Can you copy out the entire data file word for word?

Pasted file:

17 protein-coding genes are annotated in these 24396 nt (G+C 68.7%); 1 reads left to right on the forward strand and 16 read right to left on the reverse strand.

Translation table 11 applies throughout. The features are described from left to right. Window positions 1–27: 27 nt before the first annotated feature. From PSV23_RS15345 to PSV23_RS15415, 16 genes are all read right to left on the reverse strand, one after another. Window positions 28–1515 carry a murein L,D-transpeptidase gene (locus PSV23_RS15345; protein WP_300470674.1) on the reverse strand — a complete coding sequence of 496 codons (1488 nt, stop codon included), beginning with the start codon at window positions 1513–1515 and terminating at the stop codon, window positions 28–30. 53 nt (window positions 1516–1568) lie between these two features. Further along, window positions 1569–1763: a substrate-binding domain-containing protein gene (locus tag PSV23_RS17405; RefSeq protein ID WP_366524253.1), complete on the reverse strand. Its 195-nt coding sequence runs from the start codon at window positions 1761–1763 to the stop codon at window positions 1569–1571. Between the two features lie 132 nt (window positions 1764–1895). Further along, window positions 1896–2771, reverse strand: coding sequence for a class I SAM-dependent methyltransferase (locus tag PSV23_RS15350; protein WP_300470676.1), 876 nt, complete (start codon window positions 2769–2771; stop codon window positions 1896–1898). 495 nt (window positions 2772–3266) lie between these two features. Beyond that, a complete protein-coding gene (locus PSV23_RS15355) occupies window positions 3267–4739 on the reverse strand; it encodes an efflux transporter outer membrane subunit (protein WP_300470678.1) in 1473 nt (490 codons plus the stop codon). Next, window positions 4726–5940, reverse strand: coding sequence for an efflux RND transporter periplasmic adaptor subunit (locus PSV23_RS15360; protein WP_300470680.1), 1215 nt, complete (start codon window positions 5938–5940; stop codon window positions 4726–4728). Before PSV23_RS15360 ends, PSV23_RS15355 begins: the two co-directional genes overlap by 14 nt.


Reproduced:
17 protein-coding genes are annotated in these 24396 nt (G+C 68.7%); 1 reads left to right on the forward strand and 16 read right to left on the reverse strand.

Translation table 11 applies throughout. The features are described from left to right. Window positions 1–27: 27 nt before the first annotated feature. From PSV23_RS15345 to PSV23_RS15415, 16 genes are all read right to left on the reverse strand, one after another. Window positions 28–1515 carry a murein L,D-transpeptidase gene (locus PSV23_RS15345; protein WP_300470674.1) on the reverse strand — a complete coding sequence of 496 codons (1488 nt, stop codon included), beginning with the start codon at window positions 1513–1515 and terminating at the stop codon, window positions 28–30. 53 nt (window positions 1516–1568) lie between these two features. Further along, window positions 1569–1763: a substrate-binding domain-containing protein gene (locus tag PSV23_RS17405; RefSeq protein ID WP_366524253.1), complete on the reverse strand. Its 195-nt coding sequence runs from the start codon at window positions 1761–1763 to the stop codon at window positions 1569–1571. Between the two features lie 132 nt (window positions 1764–1895). Further along, window positions 1896–2771, reverse strand: coding sequence for a class I SAM-dependent methyltransferase (locus tag PSV23_RS15350; protein WP_300470676.1), 876 nt, complete (start codon window positions 2769–2771; stop codon window positions 1896–1898). 495 nt (window positions 2772–3266) lie between these two features. Beyond that, a complete protein-coding gene (locus PSV23_RS15355) occupies window positions 3267–4739 on the reverse strand; it encodes an efflux transporter outer membrane subunit (protein WP_300470678.1) in 1473 nt (490 codons plus the stop codon). Next, window positions 4726–5940, reverse strand: coding sequence for an efflux RND transporter periplasmic adaptor subunit (locus PSV23_RS15360; protein WP_300470680.1), 1215 nt, complete (start codon window positions 5938–5940; stop codon window positions 4726–4728). Before PSV23_RS15360 ends, PSV23_RS15355 begins: the two co-directional genes overlap by 14 nt.